By Dave Peterson
It was on Friday evening, on my way to the airport that word came over Okapi Radio that Jacques Djoli, the vice president of CENI, the Democratic Republic of the Congo’s election commission, would announce the preliminary results from three provinces. When he declared that incumbent President Joseph Kabila had won Equateur, Bas Congo and Bandundu by wide margins, we were stunned. All the credible reports we had received from civil society sources suggested the exact opposite: only Bandundu should have been too close to call and Etienne Tshisekedi should have been leading by a wide margin in Bas Congo. It was clear that Kabila and his allies were stealing the election with the complicity of the commission.
Tensions had been building in the capital, Kinshasa, and voters in some areas had already burned down polling stations where ballots pre-marked for Kabila had been discovered. We knew that the pattern of fraud would likely continue, and the country was bound to explode. The final date for preliminary results was December 6, but now all bets were off. My civil society friends would be shutting up their offices and heading for cover soon. Assuming that in the ensuing chaos the government would be moving quickly to settle scores against its political opponents, as well as those in the human rights movement who had dared to criticize it, they had reason to worry.
It didn’t have to be this way.
The universal assessment was that the elections had been a reasonably successful process, despite logistical problems and unfortunate but isolated incidents of violence. Voters had been vigilant and passionate. Poll workers had done their best, and the police had been well behaved.
However, on the first day, certain instructions did not seem to have reached all the polling officials, and voter illiteracy and lack of civic education compounded the problem. Ominously, ballots and results sheets were not secured as carefully as they should have been. Some stations, especially those in opposition areas, didn’t receive enough ballots. The violence seemed consistently to be a product of voters detecting fraud. Although the process went well in Kinshasa and most of the country, there were a number of exceptions. It was reported to the UN that in Kasai Occidental, an opposition stronghold, 145 stations had been burned down, and for this reason the CENI would annul the vote there.
Nevertheless, civil society groups contended that they had been successful in persuading voters not to be seduced by gifts from politicians, but to turn out in massive numbers and vote peacefully for those best able to lead the country and not those who had committed human rights violations. They criticized politicians on all sides who had incited violence during the campaign, and urged Congolese to continue to remain calm. Tshisekedi’s followers in the streets were declaring their willingness to die for him, however, and the attitude among activists also seems to have become more fatalistic.
The international community has not emerged from the election with much credit. International funding for the process was a fraction of what it had been in 2006, and I was dismayed at how many Congolese seemed convinced that the international community favored Kabila because he would protect their interests, and had pre-determined the outcome. I was told that, although Tshisekedi might be unpredictable, and would have to be monitored closely were he to become president, he understood the West and would encourage responsible foreign investment. Some of Tshisekedi’s advisors, such as Valentin Mubake, might be problematic. But simply an alternation of power is needed, even if Tshisekedi is not the ideal president.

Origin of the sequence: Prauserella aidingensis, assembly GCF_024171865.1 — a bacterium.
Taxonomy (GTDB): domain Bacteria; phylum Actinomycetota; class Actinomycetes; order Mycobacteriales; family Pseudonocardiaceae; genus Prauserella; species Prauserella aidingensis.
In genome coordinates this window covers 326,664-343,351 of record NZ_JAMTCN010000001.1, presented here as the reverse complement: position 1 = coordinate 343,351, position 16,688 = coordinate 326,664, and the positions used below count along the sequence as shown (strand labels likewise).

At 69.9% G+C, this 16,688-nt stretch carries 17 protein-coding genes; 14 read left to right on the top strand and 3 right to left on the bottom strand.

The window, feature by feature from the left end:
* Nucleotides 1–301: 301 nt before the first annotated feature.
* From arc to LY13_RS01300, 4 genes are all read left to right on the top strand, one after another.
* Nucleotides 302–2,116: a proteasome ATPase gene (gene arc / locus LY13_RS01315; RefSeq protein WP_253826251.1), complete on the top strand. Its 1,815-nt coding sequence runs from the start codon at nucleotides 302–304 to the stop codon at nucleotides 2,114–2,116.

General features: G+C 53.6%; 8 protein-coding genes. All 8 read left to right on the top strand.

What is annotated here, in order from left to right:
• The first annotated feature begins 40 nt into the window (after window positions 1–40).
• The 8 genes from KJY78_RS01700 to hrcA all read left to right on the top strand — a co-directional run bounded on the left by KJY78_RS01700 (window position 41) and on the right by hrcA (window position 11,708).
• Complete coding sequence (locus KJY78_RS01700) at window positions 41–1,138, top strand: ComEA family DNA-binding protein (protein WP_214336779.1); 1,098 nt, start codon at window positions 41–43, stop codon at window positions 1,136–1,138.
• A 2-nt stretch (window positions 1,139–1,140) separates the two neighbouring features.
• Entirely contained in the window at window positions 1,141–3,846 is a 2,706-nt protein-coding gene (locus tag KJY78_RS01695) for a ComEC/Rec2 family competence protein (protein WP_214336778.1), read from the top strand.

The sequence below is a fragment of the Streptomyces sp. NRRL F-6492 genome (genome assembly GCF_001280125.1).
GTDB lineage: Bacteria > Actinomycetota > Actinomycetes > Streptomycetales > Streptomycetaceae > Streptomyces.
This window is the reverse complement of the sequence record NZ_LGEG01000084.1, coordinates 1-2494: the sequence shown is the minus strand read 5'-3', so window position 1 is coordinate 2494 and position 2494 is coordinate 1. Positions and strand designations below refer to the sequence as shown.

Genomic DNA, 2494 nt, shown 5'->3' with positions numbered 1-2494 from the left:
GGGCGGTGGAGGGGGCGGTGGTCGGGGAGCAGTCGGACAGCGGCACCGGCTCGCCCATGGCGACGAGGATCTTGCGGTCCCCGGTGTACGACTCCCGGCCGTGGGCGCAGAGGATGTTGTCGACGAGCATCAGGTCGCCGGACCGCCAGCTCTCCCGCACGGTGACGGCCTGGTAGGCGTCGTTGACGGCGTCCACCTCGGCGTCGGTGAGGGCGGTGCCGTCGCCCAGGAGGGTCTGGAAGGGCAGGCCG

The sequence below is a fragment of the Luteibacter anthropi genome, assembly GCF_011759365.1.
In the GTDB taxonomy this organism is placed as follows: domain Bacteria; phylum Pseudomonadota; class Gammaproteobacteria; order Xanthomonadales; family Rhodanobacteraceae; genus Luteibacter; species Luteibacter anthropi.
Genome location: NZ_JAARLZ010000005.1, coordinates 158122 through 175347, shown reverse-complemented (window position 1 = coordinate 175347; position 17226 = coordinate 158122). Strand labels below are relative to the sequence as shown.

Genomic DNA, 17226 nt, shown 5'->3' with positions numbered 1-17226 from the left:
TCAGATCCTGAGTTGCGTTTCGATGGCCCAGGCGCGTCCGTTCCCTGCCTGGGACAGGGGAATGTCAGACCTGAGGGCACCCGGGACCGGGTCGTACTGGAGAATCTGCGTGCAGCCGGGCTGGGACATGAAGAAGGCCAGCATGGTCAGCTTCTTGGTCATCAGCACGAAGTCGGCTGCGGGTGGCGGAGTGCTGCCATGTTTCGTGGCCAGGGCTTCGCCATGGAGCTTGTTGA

Kabila, on the other hand, could be depended on to continue the same system of bad governance, impunity, and massive suffering. His policies have exhausted the country. Should Kabila try to steal the election as expected, the international community would have to intervene to stop him, activists suggested, but that’s a faint hope. There has been some progress in Congo. The police have committed fewer human rights abuses, thanks to international training by the Japanese. The military has suffered as much as anyone during the past ten years, and with the exception of its top leadership, should remain neutral. Congolese are clearly showing a greater understanding of and commitment to democracy.
Congo has the resources to emerge from the current disorder. And Congolese civil society will not give up the struggle, as beleaguered as it may be. More emphasis needs to be placed on Congolese youth. The extremely high rates of unemployment, cost of education, and manipulation by politicians, such as Kabila’s sports teams, pose serious challenges. Grassroots education at the communal level and in the schools also seems important given the evident evolution in Congolese attitudes and the need to overcome the culture of corruption. Improving the accountability of local government will become increasingly meaningful assuming Congo is able to hold the provincial elections next year and local elections in 2013.
At this moment, Congo’s future hangs in the balance. Although a firm international stand against rigging by the incumbent, such as occurred a year ago in the case of Cote d’Ivoire, does not seem likely.
Preventing a descent into chaos may be the best we can hope for. Now is the time for some hard, courageous, decisions.
Dave Peterson is senior director of the National Endowment for Democracy’s Africa program. He recently returned from monitoring the election. The views expressed here are his own.
By Dave Peterson